“[‘Flesh’] is also the most controversial term. This is principally because of the range of usage, since it seems to span from the innocuous sense of the physical material of the body to the sense of ‘flesh’ as a force hostile to God. The simple question which has generated immense discussion is how the one term can encompass such a range…The differing views on such questions have caused more confusion on this subject than in almost any other area of Paul’s theology.” (James D. G. Dunn, The Theology of Paul the Apostle, p. 62)

Over a number of forthcoming posts, I want to look one-by-one at those portions of Scripture where the flesh/Spirit contrast is present, interacting along the way with a variety of interpretations I find lacking for some reason or another. Eventually I’ll get around to offering my own. At that point—and, of course, this will only work if I manage to persuade you!—I’ll finally turn to look at a number of important biblical themes (the identity of Jesus, how God defines His people, justification, the nature of faith, the pursuit of holiness, etc.) through the lenses of the flesh/Spirit contrast to see what unexpected light it may shed for us. Simply told, it is my conviction that a proper understanding of the flesh/Spirit contrast provides an inlet into the very essence of a Christ-centered spirituality. Grasp this, and you will have gained a glimpse into what brings delight to the heart of God when he looks upon the people who respond to Him rightly. Ah, but I’m getting ahead of myself!  Until then, can I suggest that you take a few moments to acquaint yourself with these (admittedly infrequent) occurrences of the flesh/Spirit contrast in the OT–too often overlooked in a discussion that has tended to isolate Paul from his Jewish cultural & intellectual milieu–in preparation for the discussion still ahead?  Next time I’ll highlight some of the major interpretations, as well as the New Testament data.

Genesis 6:3—“Then the LORD said, “My Spirit shall not abide in man forever, for he is flesh: his days shall be 120 years.”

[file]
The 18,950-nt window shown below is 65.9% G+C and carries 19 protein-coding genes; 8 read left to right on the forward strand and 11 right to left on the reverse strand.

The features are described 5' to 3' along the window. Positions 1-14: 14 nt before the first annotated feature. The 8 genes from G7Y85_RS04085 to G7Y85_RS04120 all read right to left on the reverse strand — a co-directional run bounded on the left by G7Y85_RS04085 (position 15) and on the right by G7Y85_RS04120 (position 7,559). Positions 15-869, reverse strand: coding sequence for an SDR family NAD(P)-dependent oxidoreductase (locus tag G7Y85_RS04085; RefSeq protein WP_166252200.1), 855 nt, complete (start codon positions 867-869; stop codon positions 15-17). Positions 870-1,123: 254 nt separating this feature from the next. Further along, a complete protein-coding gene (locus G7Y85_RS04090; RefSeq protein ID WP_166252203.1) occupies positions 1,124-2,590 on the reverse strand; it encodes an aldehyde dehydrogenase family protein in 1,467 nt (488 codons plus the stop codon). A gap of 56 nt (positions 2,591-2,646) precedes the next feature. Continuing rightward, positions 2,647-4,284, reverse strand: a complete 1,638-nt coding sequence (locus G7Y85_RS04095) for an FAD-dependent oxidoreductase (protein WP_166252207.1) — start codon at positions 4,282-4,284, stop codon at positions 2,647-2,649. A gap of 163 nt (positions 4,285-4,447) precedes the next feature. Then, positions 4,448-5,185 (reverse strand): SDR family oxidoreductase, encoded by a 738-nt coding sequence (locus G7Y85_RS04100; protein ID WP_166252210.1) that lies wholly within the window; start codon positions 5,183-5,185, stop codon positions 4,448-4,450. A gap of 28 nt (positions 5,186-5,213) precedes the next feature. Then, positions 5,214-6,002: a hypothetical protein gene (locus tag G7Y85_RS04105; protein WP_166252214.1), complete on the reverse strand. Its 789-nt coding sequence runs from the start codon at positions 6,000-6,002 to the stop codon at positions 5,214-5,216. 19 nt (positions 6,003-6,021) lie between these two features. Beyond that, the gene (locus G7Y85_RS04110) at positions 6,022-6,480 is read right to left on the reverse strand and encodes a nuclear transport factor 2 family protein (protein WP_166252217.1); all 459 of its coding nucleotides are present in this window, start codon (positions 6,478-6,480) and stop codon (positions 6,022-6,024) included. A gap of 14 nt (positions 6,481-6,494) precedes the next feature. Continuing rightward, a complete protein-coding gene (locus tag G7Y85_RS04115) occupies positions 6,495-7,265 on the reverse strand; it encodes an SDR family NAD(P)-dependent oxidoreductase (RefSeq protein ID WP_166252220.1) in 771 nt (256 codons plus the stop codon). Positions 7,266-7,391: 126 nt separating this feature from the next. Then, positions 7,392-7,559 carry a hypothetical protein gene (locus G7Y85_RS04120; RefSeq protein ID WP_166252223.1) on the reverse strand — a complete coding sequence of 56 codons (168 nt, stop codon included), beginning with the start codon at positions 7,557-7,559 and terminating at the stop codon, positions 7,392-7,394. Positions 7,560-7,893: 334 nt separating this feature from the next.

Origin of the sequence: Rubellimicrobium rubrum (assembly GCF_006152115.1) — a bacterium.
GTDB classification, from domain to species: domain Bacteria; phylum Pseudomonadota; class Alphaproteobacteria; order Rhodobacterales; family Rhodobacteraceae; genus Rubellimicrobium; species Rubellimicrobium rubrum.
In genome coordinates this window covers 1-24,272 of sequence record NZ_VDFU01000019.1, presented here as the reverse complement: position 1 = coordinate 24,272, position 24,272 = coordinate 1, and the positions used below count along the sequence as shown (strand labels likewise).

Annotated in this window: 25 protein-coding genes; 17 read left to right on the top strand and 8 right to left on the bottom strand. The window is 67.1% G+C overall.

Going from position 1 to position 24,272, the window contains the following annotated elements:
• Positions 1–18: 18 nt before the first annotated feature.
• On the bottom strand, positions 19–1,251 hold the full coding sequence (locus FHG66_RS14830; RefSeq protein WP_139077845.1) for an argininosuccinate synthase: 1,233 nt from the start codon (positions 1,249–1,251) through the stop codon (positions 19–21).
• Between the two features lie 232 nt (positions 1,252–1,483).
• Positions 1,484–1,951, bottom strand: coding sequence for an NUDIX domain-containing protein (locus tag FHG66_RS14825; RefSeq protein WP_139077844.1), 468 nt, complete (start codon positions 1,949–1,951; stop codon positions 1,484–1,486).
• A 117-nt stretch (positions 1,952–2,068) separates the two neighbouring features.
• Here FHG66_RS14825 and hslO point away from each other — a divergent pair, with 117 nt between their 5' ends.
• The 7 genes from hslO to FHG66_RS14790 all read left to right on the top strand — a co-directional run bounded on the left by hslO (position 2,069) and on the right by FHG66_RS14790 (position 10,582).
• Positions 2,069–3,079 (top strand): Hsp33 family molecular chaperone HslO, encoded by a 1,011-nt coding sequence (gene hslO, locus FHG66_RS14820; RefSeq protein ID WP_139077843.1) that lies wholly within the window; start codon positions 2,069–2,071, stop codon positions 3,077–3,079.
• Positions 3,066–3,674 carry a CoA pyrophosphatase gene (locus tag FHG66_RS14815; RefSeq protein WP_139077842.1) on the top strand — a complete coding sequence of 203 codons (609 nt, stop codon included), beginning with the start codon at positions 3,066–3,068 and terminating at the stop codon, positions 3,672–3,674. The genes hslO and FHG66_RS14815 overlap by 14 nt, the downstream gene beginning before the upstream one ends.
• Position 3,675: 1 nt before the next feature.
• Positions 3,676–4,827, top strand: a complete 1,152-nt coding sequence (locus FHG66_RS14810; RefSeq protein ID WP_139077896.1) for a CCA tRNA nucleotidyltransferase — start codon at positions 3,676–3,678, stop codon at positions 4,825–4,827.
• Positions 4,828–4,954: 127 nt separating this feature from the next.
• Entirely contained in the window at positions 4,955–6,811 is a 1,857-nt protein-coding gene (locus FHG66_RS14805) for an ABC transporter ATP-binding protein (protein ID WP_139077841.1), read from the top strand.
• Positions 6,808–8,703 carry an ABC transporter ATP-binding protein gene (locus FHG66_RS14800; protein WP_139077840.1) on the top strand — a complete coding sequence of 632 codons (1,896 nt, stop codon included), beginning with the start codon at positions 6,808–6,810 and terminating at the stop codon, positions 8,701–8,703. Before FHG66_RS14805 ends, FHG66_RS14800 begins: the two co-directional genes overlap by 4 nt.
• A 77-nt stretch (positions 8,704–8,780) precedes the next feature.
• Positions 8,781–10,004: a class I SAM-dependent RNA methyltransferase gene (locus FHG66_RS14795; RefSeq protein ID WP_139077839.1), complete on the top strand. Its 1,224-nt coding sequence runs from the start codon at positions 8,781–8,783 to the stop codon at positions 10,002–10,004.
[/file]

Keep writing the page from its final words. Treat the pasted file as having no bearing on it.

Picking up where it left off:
Isaiah 31:1-3—“Woe to those who go down to Egypt for help and rely on horses, who trust in chariots because they are many and in horsemen because they are very strong, but do not look to the Holy One of Israel or consult the LORD! And yet he is wise and brings disaster; he does not call back his words, but will arise against the house of the evildoers and against the helpers of those who work iniquity. The Egyptians are man, and not God, and their horses are flesh, and not spirit. When the LORD stretches out his hand, the helper will stumble, and he who is helped will fall, and they will all perish together.”

Ezekiel 36:26-28—“And I will give you a new heart, and a new spirit I will put within you. And I will remove the heart of stone from your flesh and give you a heart of flesh. And I will put my Spirit within you, and cause you to walk in my statutes and be careful to obey my rules. You shall dwell in the land that I gave to your fathers, and you shall be my people, and I will be your God.” (cf. Ezekiel 11:19-20)

Joel 2:28-29—“And it shall come to pass afterward, that I will pour out my Spirit on all flesh; your sons and your daughters shall prophesy, your old men shall dream dreams, and your young men shall see visions. Even on the male and female servants in those days I will pour out my Spirit.” (cf. Acts 2:17)